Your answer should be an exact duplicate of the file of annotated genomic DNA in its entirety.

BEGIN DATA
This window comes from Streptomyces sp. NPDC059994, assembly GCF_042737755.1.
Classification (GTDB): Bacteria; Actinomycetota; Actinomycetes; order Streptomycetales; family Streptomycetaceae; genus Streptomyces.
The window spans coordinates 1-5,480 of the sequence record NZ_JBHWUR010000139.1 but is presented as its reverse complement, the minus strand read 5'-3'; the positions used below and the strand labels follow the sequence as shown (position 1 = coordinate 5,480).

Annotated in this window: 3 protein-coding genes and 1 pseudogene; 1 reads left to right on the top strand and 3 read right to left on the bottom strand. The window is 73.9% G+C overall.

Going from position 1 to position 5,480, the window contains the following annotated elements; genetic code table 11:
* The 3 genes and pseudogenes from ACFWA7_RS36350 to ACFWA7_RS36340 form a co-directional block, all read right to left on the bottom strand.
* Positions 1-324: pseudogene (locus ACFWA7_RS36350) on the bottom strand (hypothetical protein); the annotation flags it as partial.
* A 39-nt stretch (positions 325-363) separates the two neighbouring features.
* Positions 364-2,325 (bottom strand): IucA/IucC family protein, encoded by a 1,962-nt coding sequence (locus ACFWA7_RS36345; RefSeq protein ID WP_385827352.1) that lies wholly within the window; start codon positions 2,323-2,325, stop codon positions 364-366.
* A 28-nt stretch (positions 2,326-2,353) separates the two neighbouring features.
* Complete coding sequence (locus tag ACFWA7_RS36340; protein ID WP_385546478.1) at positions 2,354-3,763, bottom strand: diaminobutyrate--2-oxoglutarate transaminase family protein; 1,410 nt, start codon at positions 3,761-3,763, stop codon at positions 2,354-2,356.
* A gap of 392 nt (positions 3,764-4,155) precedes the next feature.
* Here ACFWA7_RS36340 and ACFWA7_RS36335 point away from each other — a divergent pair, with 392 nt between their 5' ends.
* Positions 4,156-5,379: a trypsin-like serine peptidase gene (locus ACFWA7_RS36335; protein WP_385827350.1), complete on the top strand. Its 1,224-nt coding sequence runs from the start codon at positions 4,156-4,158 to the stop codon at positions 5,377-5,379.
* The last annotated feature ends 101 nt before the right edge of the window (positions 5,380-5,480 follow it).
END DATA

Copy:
This window comes from Streptomyces sp. NPDC059994, assembly GCF_042737755.1.
Classification (GTDB): Bacteria; Actinomycetota; Actinomycetes; order Streptomycetales; family Streptomycetaceae; genus Streptomyces.
The window spans coordinates 1-5,480 of the sequence record NZ_JBHWUR010000139.1 but is presented as its reverse complement, the minus strand read 5'-3'; the positions used below and the strand labels follow the sequence as shown (position 1 = coordinate 5,480).

Annotated in this window: 3 protein-coding genes and 1 pseudogene; 1 reads left to right on the top strand and 3 read right to left on the bottom strand. The window is 73.9% G+C overall.

Going from position 1 to position 5,480, the window contains the following annotated elements; genetic code table 11:
* The 3 genes and pseudogenes from ACFWA7_RS36350 to ACFWA7_RS36340 form a co-directional block, all read right to left on the bottom strand.
* Positions 1-324: pseudogene (locus ACFWA7_RS36350) on the bottom strand (hypothetical protein); the annotation flags it as partial.
* A 39-nt stretch (positions 325-363) separates the two neighbouring features.
* Positions 364-2,325 (bottom strand): IucA/IucC family protein, encoded by a 1,962-nt coding sequence (locus ACFWA7_RS36345; RefSeq protein ID WP_385827352.1) that lies wholly within the window; start codon positions 2,323-2,325, stop codon positions 364-366.
* A 28-nt stretch (positions 2,326-2,353) separates the two neighbouring features.
* Complete coding sequence (locus tag ACFWA7_RS36340; protein ID WP_385546478.1) at positions 2,354-3,763, bottom strand: diaminobutyrate--2-oxoglutarate transaminase family protein; 1,410 nt, start codon at positions 3,761-3,763, stop codon at positions 2,354-2,356.
* A gap of 392 nt (positions 3,764-4,155) precedes the next feature.
* Here ACFWA7_RS36340 and ACFWA7_RS36335 point away from each other — a divergent pair, with 392 nt between their 5' ends.
* Positions 4,156-5,379: a trypsin-like serine peptidase gene (locus ACFWA7_RS36335; protein WP_385827350.1), complete on the top strand. Its 1,224-nt coding sequence runs from the start codon at positions 4,156-4,158 to the stop codon at positions 5,377-5,379.
* The last annotated feature ends 101 nt before the right edge of the window (positions 5,380-5,480 follow it).